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Pratt VM, Scott SA, Pirmohamed M, et al., editors. Medical Genetics Summaries [Internet]. Bethesda (MD): National Center for Biotechnology Information (US); 2012-.

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Flurbiprofen Therapy and CYP2C9 Genotype

, MD.

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Estimated reading time: 8 minutes

Introduction

Flurbiprofen (brand name Ansaid) is a nonsteroidal anti-inflammatory drug (NSAID). Tablets and skin patches are used in the management of osteoarthritis and rheumatoid arthritis. Flurbiprofen provides pain relief and reduces inflammation. Flurbiprofen eye drops (brand name Ocufen) may also be used to prevent miosis (excessive constriction of the pupil) during eye operations; e.g., cataract surgery.

Flurbiprofen is primarily metabolized by CYP2C9. Individuals who lack CYP2C9 activity (CYP2C9 poor metabolizers) have an increased exposure to flurbiprofen, and an increased risk of side effects.

Like all NSAIDs, flurbiprofen increases the risk of serious cardiovascular events, including myocardial infarction and stroke, and serious gastrointestinal (GI) adverse events such as bleeding, ulceration, and perforation, which may be fatal.

The recommended starting dose of flurbiprofen tablets in adults is 200–300 mg per day, divided for administration 2, 3, or 4 times a day. But for all patients, the lowest effective dose of flurbiprofen should be used for the shortest length of time, consistent with the treatment goals of each individual.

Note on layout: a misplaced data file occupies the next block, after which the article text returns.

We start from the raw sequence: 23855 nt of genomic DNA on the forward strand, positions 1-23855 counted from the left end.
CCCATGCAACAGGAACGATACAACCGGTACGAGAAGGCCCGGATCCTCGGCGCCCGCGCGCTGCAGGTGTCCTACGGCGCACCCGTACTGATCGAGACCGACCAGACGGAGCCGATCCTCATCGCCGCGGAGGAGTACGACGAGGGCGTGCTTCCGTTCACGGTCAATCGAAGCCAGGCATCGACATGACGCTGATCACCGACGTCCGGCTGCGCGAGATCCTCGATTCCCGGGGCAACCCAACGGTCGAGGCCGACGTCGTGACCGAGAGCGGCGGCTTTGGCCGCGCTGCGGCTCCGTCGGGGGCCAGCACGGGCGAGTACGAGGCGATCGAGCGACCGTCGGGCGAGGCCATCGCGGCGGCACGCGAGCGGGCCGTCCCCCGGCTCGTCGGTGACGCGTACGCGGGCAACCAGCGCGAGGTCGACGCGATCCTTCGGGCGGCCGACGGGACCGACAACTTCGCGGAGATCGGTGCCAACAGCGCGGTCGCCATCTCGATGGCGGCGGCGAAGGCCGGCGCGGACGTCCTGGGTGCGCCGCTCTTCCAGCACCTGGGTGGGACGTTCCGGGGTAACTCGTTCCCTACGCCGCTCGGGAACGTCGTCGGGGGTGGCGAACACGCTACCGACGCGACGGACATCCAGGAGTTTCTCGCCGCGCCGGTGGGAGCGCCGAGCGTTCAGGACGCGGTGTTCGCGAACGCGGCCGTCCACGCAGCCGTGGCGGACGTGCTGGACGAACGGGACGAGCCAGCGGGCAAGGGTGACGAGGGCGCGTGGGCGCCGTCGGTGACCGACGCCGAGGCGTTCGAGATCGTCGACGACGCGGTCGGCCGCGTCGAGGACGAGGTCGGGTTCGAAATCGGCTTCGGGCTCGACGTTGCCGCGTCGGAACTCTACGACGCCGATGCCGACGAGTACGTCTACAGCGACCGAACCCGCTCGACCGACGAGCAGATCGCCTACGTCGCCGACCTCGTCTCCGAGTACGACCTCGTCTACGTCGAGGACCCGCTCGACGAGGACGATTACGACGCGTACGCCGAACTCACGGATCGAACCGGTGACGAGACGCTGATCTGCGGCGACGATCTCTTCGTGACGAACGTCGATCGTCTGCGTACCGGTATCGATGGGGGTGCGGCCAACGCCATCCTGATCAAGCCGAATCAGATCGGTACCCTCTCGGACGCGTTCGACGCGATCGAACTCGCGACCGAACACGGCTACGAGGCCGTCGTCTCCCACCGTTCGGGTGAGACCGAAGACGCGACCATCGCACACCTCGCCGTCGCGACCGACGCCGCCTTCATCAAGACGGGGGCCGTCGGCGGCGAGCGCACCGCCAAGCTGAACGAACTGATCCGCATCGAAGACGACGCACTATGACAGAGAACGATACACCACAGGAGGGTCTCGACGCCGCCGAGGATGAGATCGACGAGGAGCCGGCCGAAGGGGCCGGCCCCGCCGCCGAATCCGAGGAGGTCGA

The FDA-approved drug label for flurbiprofen states that the dose of flurbiprofen should be reduced in “patients who are known or suspected to be poor CYP2C9 metabolizers based on genotype or previous history/experience with other CYP2C9 substrates (such as warfarin and phenytoin)” (Table 1). This dose reduction is to avoid the abnormally high plasma levels of flurbiprofen in these patients caused by reduced metabolic clearance. However, specific dose reductions based on CYP2C9 phenotype are not provided (1).

As for all NSAIDs, flurbiprofen is contraindicated in patients with a known hypersensitivity; a history of asthma, urticaria, or other allergic-type reactions after taking aspirin or another NSAID; and for coronary artery bypass graft (CABG) surgery. Flurbiprofen should also be avoided by pregnant women starting at 30 weeks gestation (1).

Table 1.

The FDA (2017) Drug Label for Flurbiprofen. Poor Metabolizers of CYP2C9 Substrates.

PhenotypeRecommendations
CYP2C9 Poor metabolizersIn patients who are known or suspected to be poor CYP2C9 metabolizers based on genotype or previous history/experience with other CYP2C9 substrates (such as warfarin and phenytoin), reduce the dose of flurbiprofen to avoid abnormally high plasma levels due to reduced metabolic clearance.

This table is adapted from (1).

Drug Class: NSAIDs

NSAIDs are widely used to treat inflammation, fever, and pain. They are one of the most commonly used class of drugs. Worldwide, it is estimated that more than 30 million people receive NSAIDs daily (2).

Currently, more than 20 NSAIDs are licensed for use. Several NSAIDs (e.g., aspirin, ibuprofen, and naproxen) are available over-the-counter, but higher doses and other types of NSAIDs, such as celecoxib, piroxicam, and flurbiprofen, are only available via prescription.